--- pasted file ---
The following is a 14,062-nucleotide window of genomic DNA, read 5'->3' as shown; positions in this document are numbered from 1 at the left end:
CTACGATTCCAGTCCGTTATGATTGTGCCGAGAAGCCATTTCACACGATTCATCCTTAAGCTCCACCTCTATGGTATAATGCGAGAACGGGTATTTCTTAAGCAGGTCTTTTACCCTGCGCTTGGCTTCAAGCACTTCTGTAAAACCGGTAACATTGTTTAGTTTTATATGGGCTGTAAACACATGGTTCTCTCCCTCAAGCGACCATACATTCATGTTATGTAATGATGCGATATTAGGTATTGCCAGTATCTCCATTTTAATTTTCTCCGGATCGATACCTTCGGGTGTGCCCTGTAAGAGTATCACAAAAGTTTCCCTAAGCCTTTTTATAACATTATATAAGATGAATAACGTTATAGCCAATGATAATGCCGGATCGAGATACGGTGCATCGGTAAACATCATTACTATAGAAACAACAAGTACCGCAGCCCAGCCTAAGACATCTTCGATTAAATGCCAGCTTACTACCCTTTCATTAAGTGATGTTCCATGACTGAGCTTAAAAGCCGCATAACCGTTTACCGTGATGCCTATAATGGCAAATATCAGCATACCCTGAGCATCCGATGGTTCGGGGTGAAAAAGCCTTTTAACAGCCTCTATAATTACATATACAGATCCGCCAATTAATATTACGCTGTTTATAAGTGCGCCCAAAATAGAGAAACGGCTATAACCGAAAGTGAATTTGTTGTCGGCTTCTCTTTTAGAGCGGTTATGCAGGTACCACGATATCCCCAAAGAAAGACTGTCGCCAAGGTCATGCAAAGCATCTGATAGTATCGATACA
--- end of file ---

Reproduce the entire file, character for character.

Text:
The following is a 14,062-nucleotide window of genomic DNA, read 5'->3' as shown; positions in this document are numbered from 1 at the left end:
CTACGATTCCAGTCCGTTATGATTGTGCCGAGAAGCCATTTCACACGATTCATCCTTAAGCTCCACCTCTATGGTATAATGCGAGAACGGGTATTTCTTAAGCAGGTCTTTTACCCTGCGCTTGGCTTCAAGCACTTCTGTAAAACCGGTAACATTGTTTAGTTTTATATGGGCTGTAAACACATGGTTCTCTCCCTCAAGCGACCATACATTCATGTTATGTAATGATGCGATATTAGGTATTGCCAGTATCTCCATTTTAATTTTCTCCGGATCGATACCTTCGGGTGTGCCCTGTAAGAGTATCACAAAAGTTTCCCTAAGCCTTTTTATAACATTATATAAGATGAATAACGTTATAGCCAATGATAATGCCGGATCGAGATACGGTGCATCGGTAAACATCATTACTATAGAAACAACAAGTACCGCAGCCCAGCCTAAGACATCTTCGATTAAATGCCAGCTTACTACCCTTTCATTAAGTGATGTTCCATGACTGAGCTTAAAAGCCGCATAACCGTTTACCGTGATGCCTATAATGGCAAATATCAGCATACCCTGAGCATCCGATGGTTCGGGGTGAAAAAGCCTTTTAACAGCCTCTATAATTACATATACAGATCCGCCAATTAATATTACGCTGTTTATAAGTGCGCCCAAAATAGAGAAACGGCTATAACCGAAAGTGAATTTGTTGTCGGCTTCTCTTTTAGAGCGGTTATGCAGGTACCACGATATCCCCAAAGAAAGACTGTCGCCAAGGTCATGCAAAGCATCTGATAGTATCGATACA